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Opinion: Phuket poised for superyacht glory

Legacy Phuket Gazette

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Andy Treadwell was the founder and CEO of Informa Plc’s Sports & Leisure Group (ISLG) and has been working with a number of the world’s most prestigious yachting and sporting industry events from 2007 until 2012. He is now based in Singapore, busy developing a portfolio of events specializing in the leisure marine sector, focusing on unlocking the huge potential for the yachting industry in Asia.

ISLG encompassed all the sports and yachting businesses in the company, including industry-leading events such as the Monaco Yacht Show, the Singapore Yacht Show, the Superyacht Cup Regattas, the Abu Dhabi Yacht Show, the Phuket International Boat Show, the International Sports Event Management Conference, Future Sponsorship and the World Yacht Racing Forum.

Here, he talks about the impact the growth of the superyacht industry in Phuket could have on the economy.

PHUKET: Phuket already plays a central role in the yachting industry in Southeast Asia, in the sense that it has a 10 or 20 year head start as the best-known destination and the main ‘hub’ for large yachts cruising the region. More importantly, with the industry in Asia now poised to develop rapidly, the island has a genuine opportunity to capitalize on this situation over the next few years. It has the popularity, geographical position and infrastructure to benefit most from the expected influx of superyachts coming east from the Mediterranean for the winter season.

Phuket is an important location for the yachting industry, if not essential, in that it is the first and the most obvious stop-off point for all the big boats coming to Asia from the Mediterranean via the Gulf, the Indian Ocean and the Maldives. There are plenty of superyacht marina berths, hotels, refit and repair facilities and so on – it is a world class cruising destination in its own right.

imageAndy Treadwell

Now there is a genuine desire among owners, captains and charter guests to find somewhere new and less crowded – and here, even though it’s twice as far away, they will find unspoiled and virtually limitless cruising grounds, beautiful beaches and diving spots, as well as great service from friendly, happy people.

The main thing that has been stopping them has been incompatible regulation and the inability to legally charter. It costs anything up to US$500,000 to bring a big boat all the way to Asia – more for the really big boats – so once it’s gotten here, it really needs to stay for the entire season. Owners probably only use the boat for three or four weeks, so it’s important that all the rest of the time the crew can be kept occupied, the boat active and some charter fees earned to offset the huge cost for the owners.

Apart from Singapore, which has somewhat less berths, there is really nowhere else, or not for a very long way.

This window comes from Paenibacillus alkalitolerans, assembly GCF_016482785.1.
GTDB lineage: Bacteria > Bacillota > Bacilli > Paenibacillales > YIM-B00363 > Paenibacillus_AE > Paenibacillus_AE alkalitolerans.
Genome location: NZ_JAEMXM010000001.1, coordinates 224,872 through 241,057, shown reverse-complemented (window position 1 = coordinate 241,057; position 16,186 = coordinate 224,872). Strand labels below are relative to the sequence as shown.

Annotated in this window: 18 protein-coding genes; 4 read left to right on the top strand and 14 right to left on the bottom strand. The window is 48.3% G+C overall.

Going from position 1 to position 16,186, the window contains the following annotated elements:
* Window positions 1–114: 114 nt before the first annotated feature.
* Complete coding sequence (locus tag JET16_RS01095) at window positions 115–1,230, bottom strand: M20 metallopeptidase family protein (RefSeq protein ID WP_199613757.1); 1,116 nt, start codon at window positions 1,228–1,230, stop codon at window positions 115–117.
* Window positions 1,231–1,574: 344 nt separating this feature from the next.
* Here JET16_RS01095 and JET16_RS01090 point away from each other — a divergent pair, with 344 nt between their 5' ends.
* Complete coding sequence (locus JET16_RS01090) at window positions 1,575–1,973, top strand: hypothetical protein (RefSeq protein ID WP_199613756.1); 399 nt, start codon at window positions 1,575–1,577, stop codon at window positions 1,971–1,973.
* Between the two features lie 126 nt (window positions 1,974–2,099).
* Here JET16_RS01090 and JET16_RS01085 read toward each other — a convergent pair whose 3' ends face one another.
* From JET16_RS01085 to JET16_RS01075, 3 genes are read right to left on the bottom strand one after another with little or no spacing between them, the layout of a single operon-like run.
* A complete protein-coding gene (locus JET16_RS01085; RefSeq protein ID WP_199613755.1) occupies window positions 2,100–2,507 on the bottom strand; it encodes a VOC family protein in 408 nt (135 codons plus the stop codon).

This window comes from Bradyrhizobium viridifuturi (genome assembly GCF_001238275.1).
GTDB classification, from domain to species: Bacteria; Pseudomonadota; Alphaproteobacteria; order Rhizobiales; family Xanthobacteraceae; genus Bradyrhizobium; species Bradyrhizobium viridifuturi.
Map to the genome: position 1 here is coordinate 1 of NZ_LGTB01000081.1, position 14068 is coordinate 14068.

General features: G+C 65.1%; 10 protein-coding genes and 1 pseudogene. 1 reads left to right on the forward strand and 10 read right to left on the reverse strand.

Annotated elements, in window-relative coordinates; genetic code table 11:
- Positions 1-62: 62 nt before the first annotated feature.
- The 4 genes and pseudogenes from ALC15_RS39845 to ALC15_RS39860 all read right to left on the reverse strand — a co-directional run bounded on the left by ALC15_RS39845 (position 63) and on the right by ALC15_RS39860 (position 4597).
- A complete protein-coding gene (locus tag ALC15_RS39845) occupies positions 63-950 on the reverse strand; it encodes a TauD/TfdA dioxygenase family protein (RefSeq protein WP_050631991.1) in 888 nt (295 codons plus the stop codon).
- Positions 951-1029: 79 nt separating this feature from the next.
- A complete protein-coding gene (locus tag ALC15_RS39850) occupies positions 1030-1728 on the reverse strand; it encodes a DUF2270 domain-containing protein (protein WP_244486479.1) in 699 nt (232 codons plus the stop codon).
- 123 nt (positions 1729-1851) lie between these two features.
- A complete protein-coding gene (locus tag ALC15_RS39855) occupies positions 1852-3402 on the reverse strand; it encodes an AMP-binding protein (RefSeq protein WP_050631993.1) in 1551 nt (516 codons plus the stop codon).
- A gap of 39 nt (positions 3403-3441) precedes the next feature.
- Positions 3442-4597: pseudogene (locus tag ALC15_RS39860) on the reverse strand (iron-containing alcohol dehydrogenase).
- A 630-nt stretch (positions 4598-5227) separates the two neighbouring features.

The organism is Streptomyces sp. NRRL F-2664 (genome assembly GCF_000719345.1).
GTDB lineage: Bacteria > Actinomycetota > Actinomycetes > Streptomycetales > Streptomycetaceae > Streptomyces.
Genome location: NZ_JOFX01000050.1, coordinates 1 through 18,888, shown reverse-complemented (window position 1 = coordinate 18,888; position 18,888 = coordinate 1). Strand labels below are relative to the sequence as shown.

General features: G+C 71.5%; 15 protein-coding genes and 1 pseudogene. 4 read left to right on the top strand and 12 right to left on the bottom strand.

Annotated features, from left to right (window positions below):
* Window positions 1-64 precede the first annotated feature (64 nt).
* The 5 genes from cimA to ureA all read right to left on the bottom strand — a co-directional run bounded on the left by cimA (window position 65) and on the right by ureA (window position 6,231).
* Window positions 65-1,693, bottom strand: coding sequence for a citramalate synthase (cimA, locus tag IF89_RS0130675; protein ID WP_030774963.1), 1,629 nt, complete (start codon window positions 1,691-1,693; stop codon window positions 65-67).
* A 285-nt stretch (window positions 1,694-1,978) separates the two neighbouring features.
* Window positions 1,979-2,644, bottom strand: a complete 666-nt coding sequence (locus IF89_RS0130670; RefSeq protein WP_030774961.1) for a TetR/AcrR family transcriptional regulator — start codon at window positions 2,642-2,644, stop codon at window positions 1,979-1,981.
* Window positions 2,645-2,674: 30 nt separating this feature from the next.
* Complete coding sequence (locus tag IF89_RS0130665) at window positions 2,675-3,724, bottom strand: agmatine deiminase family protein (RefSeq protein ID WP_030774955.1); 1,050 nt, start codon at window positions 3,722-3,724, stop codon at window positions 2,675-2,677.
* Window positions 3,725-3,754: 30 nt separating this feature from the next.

I think Phuket will continue to develop. We have been met with a positive, welcoming and proactive response from the government here with regards to the opportunity to attract superyachts to Thailand, and we have been assured that the change in regulations we have been requesting will be put into action very soon.

We have principally focused on the need to allow foreign-flagged superyachts to come here and charter, which is currently not allowed – but only because the existing regulations were based on traditional merchant shipping rules, and have never been adapted for large pleasure yachts. Our proposal was simply to ‘customize’ the regulations here, similarly to those we have seen recently adopted in other yacht-friendly countries, such as Fiji, New Zealand and Spain.

This is not just reasonable, it makes sense – the market will be boosted, and all the local yacht businesses, including the smaller charter yachts and boats, will see huge benefits too. Not all of the influx of high-spending tourists will be able to afford or even want to rent a superyacht. Our next job is to bring them here, as the numbers are currently quite small while they cannot charter. But these yachts and their crew need to be able to stay a whole season, even the whole year, so that they can work hard and defray costs for their owners at the same time as bringing in revenue for Thailand.

The government was naturally keen to understand the economic benefits for tourism and maritime businesses, but also to ensure that if big yachts were to be made welcome in large numbers, they would be operated in an environmentally-friendly way, and would comply with both Thai and international safety and security standards. We helped document the positive evidence on all these dimensions – and, as I say, we have been able to discuss all of these concerns in a positive and proactive way.

Phuket should be catering to both superyachts and smaller charter yachts. However, the bigger yachts will have the most impact on the economy – never mind the bunkering services, the refit and repair, the hotels and restaurants and so on. Phuket also has a major advantage in that there will soon be over 100 berths for superyachts and megayachts here – unique in the whole region – so the opportunity is enormous and should be seized.

At the same time, we are engaging, through our Singapore Yacht Show and our wider marketing efforts with, an ever-growing community of lifestyle-hungry people from all over Asia, who might currently be uninitiated, but are all new potential charterers – and, one day, new yacht owners. Everybody loves coming to Thailand, and this industry will bring exactly the kind of high-end, high-spending tourism that Phuket needs.

 

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